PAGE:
On this day, 18 September 1976: Action
On this day, 18 September 1976 … This is where it all started to unravel for Action, the comic of 1976. Seven months after the title launched, and at the end of a long, hot summer of simmering discontent and disapproval over increasing levels of graphic violence in what the Sun labelled ‘The Sevenpenny Nightmare’. The final insults appeared to be two instances in today’s issue (my copy of which is rather torn and mangled – I like to think some rabid youth of ’76 took a few bites out of it), leading to IPC Youth Group’s publisher John Sanders having to appear on Frank Bough’s Nationwide to defend Action. This humiliation was not sufficient, however, and the comic lasted only another four weeks before being withdrawn from the newsstands (and re-introduced before the end of the year in sanitised form).
The front cover was the first trigger. The image, by the mighty Carlos Ezquerra, illustrated a street riot representing the serial Kids Rule OK. It was not an actual scene from the story, but featured a middle-aged man on the ground, at the mercy of a chain-wielding youth. A policeman’s helmet lies next to him. According to Action’s founder Pat Mills, the man was not supposed to be a policeman but the cover’s colourist (not Ezquerra) had chosen to given him a blue outfit matching the tones of the hat, thus creating the impression that the youth was assaulting an officer of the law. This was an outrage too far for the moral guardians of the time (would it have been acceptable if the man clearly was not a policeman?).
Whatever the rights and wrongs of the conservative outrage, I think it’s fair to say that the cover was highly provocative and I don’t think the blame should be laid solely on the palette of the colourist. That there was a police helmet positioned prominently in the foreground at all is fairly telling of the image’s message. In his memoir, Steve MacManus describes a recklessness in the editorial team at this time (Pat Mills no longer had editorial control, and Steve himself was less involved in Action – his bawdy ‘Action Man’ editorial on page two was ghosted), and managing editor Gil Page is quoted in David Bishop’s Thrill-power Overload saying that the editors were ‘being called up by different people and being told to get more blood into [Action], to be more controversial’.
The second troublesome incident in this issue was in the football strip Look Out for Lefty. Usually it was the serial’s protagonist, hot-headed Wigford Rovers apprentice Kenny Lampton, causing aggro but on this occasion his girlfriend Angie Roberts was the instigator. Watching a reserve game from the terrace, Ange throws a glass coke bottle at one of Kenny’s team-mates who has been trying to nobble him throughout the game. She throws the missile from behind a crowd of agitating rival fans, leading to them being ejected from the ground as the player is ‘carried off with blood streaming from his head’. ‘Good old Ange!’, thinks Kenny, giving an apparent nod of approval to her actions.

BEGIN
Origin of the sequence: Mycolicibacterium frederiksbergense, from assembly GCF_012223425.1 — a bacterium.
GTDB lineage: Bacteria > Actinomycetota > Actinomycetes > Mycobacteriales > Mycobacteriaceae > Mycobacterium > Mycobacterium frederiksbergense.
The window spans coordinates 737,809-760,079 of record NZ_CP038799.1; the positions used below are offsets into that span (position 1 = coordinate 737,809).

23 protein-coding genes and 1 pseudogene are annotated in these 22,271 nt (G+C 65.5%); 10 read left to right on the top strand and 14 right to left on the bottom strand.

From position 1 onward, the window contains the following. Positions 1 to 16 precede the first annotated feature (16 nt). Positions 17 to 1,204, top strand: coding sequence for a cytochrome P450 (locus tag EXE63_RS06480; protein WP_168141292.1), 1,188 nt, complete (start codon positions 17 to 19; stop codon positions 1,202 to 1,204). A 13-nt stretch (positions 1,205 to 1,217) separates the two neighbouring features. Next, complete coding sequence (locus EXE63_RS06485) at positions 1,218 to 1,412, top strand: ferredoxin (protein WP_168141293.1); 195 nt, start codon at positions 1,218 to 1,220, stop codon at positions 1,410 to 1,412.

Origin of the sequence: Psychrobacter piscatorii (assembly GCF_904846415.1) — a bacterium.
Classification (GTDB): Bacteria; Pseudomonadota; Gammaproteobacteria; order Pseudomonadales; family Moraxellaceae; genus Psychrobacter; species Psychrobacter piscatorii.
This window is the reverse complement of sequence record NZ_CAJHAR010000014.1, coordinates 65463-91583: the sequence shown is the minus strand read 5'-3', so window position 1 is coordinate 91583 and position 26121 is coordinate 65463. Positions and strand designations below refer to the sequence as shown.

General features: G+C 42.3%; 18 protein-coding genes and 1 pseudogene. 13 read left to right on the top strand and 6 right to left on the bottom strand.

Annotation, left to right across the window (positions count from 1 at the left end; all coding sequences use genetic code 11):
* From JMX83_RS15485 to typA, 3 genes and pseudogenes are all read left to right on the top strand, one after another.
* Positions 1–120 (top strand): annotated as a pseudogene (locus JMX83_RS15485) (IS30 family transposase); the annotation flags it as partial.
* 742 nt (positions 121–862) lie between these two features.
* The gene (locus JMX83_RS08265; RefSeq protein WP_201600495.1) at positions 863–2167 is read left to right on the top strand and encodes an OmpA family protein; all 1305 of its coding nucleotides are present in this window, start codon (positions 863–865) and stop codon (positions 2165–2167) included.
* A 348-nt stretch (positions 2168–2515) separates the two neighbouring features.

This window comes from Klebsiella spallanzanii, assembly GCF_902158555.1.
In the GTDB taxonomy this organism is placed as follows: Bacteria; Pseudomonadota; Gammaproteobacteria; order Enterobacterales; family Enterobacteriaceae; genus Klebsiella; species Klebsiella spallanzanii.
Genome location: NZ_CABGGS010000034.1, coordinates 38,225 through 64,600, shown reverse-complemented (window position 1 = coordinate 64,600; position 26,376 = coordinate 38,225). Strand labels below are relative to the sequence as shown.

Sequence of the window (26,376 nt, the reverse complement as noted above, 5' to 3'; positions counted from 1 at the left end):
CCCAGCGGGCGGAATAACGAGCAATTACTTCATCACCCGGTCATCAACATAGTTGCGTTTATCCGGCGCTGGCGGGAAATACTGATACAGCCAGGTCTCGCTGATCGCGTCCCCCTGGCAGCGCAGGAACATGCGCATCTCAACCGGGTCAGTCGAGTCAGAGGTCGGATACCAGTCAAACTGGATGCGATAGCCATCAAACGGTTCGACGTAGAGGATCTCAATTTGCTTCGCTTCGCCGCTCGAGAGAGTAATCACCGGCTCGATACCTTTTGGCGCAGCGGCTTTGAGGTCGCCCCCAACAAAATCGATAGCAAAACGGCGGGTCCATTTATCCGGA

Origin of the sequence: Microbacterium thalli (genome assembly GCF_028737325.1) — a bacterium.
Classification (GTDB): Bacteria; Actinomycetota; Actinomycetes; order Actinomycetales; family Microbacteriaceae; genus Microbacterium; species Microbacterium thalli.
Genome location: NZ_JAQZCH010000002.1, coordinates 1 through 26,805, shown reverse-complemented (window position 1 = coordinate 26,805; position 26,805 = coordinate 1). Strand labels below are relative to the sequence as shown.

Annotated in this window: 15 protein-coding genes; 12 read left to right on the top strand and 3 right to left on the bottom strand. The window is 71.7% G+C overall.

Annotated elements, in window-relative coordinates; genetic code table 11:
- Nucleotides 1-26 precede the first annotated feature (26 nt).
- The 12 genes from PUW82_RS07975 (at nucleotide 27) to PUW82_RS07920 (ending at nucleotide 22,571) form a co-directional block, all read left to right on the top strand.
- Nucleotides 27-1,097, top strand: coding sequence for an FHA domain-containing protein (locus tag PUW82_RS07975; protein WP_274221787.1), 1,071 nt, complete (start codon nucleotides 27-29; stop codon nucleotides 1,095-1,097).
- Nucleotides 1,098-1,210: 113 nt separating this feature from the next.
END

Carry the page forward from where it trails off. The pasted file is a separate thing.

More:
All of the above has been recorded before, but I was interested to look again at this issue. Considering the amount of attention it must have been receiving from concerned parents and self-righteous media vultures with the scent of a wounded victim, what else might they have found inside it to further offend their sensibilities?
The letters page probably didn’t help matters. Alongside ‘Steve’s’ editorial, in which he calls Action’s editor an ‘annoying git’ of whom ‘we reckon he’s got a bird somewhere’, are some gutsy readers’ letters – far more interesting than most other comics’ fare, but including one from Sunil Joshi of Croydon proclaiming ‘I like [Action] because there is lots and lots of blood in it – and I like blood!’. On the opposite page, hardboiled British agent Dredger gets into a bar brawl.
This week’s episode of Kids Rule OK – described by David Bishop as ‘Lord of the Flies for the Scum generation, the epitome of Action’s anarchic, anti-authority ethos – features no fallen coppers, but a battle between two factions of an urban street gang. A petrol bomb is shown being made and then thrown the window of a house before two youths blast each other’s stomachs with shotguns. Violent future sport strip Death Game 1999 sees Karson City Killers’ skipper Joe Taggart murder four opposing team players on a ‘Death-run’ to score the match-winning points. And in Hell’s Highway, truckers Steve and Danny are assaulted Walking Dead-style by a mob of chemically-infected residents of a small town in the Ozark Mountains.
Hook Jaw could always be relied upon for satisfying the bloodlust of Sunil and the nation’s other corrupted youths and this week’s episode is no exception as the harpoon-chinned Great White and a pack of other sharks overturn a hovercraft and – in one blood-red panel – rip the passengers to gory shreds. Hellman on the Russian Front is probably the issue’s least visceral strip: Kurt Hellman elects not to kill members of a pack of convicts who have just tried to murder him. I wonder how Action’s critics felt about the comic’s most honourable hero being a German Panzer major. The strip is in contrast to Green’s Grudge War, the last episode of a Second World War strip about a British commando with a jealous grudge against a fellow soldier. There’s a fair bit of killing, although nothing any worse than would be found in other war comics of the time, and the story ends with an ironic twist as Green is gunned down by Germans and remembered by his fellows as a hero, even though he only got himself into a vulnerable position in the process of trying to murder one of his own.
Lest readers were pacified by this sombre final story, however, the comic featured a full-page Brooke Bond Oxo ad starring a mutton-chopped Mick Channon – horrific enough to turn even Frank Bough to the dark side.